Archive | Book Matters

Head-Splitting Split-Pea Soup

Yesterday I woke at 430am and wrote about date rape until midday, at which point all I wanted was wine, shitty 90s tv, and (somewhat inexplicably) split pea soup. Since my refrigerator contained a bevy of greenmarket ingredients threatening to spoil, I poured a riesling, Hulu-ed Dawson’s Creek (has there ever been a more insipid series?), and improvised the following recipe. It’s wicked simple except for the odd cocktail of flavors, and doggedly un-Kosher despite the fact that Rosh Hoshanah was still in effect when I made this. (I told you I was Jew-ish!)

THE RECIPE                

                    
 2 cups split peas  
6 cups water (feel free to substitute vegetable or chicken stock if you have it on hand; I didn’t.)
2 strips bacon (feel free to substitute smoked salt if you abstain from delicious delicious pork)
1 tbs (splash) olive oil
3 stalks fennel, chopped
2 bay leaves
1 medium yellow or white onion, chopped
2 medium-sized carrots, chopped (too many carrots and this is an intolerably sweet soup)
1 big ole pinch cumin seeds (please don’t ask for exact measurements; witches are serious improvisers!)
1 big ole pinch smoked paprika
thyme, fresh
lemon balm, fresh
flat parsley, fresh
mint, fresh
vinegar, rice or white
salt (duh)
black pepper (duh)
Optional: plain yogurt or crème fraîche
PRESSURE COOKER IF YOU HAVE ONE

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Dreams of a Metaphysical Detective

As I write this my head hurts, my stomach hurts, my heart hurts. This is because my period is due to arrive this morning like the fusillade of bricks that is menstruation when you are 48 years old.

Rest assured that as rough as PMS can be when you’re 18–and I remember it as a wicked pissah–it’s a billion times worse 30 years later, as if your menstruating self refuses to go out without a bang. This is something women don’t really talk about because there’s so much shame around menopause and getting older in general.

Anyway, the pain is so bad that I can’t work on my book today. But rarely does PMS fabricate anything wholecloth and so the truth is I’ve been feeling stuck for such a long time that part of me thinks I should scrap the entire book endeavor and find a line of work that, you know, actually pays. The problem: What exactly would that be for a woman rounding the corner to 50 who’s only word-played for a living? Not to mention that, even in dark stretches like this one, I remain convinced there’s a reason besides solipsism to share my story.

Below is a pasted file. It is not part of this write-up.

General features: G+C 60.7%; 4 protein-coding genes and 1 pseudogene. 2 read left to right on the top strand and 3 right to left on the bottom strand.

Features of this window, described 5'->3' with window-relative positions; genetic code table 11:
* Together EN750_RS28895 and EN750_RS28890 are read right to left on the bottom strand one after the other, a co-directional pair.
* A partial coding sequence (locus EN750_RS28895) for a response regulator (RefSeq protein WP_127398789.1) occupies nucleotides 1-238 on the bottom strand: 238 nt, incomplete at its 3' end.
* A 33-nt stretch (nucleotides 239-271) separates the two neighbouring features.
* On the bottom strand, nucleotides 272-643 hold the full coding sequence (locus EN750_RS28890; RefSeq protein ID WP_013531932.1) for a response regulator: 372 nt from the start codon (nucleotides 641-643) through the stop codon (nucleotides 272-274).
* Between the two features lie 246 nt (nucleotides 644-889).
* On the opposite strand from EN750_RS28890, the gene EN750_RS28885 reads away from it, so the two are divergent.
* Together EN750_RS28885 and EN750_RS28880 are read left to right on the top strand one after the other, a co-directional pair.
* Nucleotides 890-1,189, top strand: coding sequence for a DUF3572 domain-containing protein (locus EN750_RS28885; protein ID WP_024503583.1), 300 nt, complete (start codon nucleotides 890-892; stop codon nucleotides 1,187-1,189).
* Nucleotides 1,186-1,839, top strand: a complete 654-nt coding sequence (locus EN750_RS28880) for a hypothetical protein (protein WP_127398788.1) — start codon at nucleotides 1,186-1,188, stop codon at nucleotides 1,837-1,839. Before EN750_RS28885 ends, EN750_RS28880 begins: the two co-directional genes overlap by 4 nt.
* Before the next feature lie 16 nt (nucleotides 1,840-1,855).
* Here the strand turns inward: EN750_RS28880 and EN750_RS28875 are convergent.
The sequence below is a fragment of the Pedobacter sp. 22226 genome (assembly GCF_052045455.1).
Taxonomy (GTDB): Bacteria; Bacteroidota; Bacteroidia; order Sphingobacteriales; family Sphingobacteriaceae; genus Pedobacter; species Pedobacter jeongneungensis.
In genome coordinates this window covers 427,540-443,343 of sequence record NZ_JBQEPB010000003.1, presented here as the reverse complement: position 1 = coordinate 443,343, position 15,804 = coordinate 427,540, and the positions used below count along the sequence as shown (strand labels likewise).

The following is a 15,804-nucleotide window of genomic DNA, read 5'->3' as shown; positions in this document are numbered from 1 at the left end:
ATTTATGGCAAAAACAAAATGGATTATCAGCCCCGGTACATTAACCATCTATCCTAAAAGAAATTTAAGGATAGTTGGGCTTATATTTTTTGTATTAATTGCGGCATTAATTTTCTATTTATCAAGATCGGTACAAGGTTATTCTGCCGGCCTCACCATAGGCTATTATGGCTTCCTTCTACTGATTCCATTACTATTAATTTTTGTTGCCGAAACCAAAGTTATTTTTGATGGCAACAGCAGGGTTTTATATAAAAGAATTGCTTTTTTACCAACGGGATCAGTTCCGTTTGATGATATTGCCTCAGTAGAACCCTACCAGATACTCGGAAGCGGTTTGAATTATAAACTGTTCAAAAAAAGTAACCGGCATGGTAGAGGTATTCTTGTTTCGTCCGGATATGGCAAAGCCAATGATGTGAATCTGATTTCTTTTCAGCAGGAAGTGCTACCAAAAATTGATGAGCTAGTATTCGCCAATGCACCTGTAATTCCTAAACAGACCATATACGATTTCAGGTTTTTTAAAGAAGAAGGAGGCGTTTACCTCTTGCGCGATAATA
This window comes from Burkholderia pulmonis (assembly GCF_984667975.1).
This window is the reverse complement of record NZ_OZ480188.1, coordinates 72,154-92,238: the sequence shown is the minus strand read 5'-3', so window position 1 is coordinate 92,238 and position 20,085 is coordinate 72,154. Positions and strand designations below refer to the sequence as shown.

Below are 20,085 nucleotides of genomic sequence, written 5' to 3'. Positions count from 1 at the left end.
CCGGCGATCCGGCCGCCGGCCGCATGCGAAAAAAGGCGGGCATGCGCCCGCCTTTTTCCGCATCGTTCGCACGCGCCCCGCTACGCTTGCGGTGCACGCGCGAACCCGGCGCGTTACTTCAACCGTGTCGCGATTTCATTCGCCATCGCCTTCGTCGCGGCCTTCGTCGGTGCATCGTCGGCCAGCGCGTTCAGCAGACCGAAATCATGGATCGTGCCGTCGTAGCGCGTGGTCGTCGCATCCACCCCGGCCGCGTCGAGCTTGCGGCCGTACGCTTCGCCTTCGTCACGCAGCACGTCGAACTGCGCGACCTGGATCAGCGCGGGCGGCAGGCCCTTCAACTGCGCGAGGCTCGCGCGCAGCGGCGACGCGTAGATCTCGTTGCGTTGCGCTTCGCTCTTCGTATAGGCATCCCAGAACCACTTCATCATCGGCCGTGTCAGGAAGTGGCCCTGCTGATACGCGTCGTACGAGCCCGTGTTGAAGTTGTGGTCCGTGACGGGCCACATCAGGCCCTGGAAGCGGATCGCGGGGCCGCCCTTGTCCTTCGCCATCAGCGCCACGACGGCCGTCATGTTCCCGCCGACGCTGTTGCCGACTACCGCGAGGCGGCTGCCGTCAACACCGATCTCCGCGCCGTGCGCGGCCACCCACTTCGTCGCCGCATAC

Also the universe keeps trying to redirect my hazy, lazy self.

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Fool on Tap

Don’t Look Now, it’s elementary school Liser

Like many oddbot children, I spent my formative years absolutely convinced I was meant to be a superstar. I considered myself a quadruple threat–writer, actor, dancer, singer.

Dancing was the first category to go. Mind you, it wasn’t by choice. I spent most of first and second grade leaping, twirling, and boogying through grocery aisles, playgrounds, the living room. After school I took ballet and disco, the latter held in the school cafeteria, tables and benches pushed back so we’d have room to really dig into the classics–you know, the funky chicken, the bus stop, the hustle. The hot lunch special heavy in the air–I still associate Donna Summer with sloppy joes–I wore a sparkly tam o’shanter I was convinced wouldn’t be out of place in Studio 54. (Then as now, my imagination was overactive.) Though micro-movements eluded me, hip-waggling has never been a personal deficiency so I got by.

But when it came to ballet I was the pits. A tall, gangly child clad in dirty pigtails and coveralls, my outsized hands and feet could not be coaxed into first position, let alone fourth and fifth. I kept tripping over myself and the other girls, neat as pins in their perfect leotards and hairbuns. Worse, I kept nervously joking –“position, huh? What’s your position on the gas crisis? How about the Iran hostage situation, badabumpbump.” A daddy’s girl saddled with an unfortunate preciosity, I was like a mini Jerry Lewis rather than a singularly uncoordinated second grader. Continue Reading →

"All, everything I understand, I understand only because I love."
― Leo Tolstoy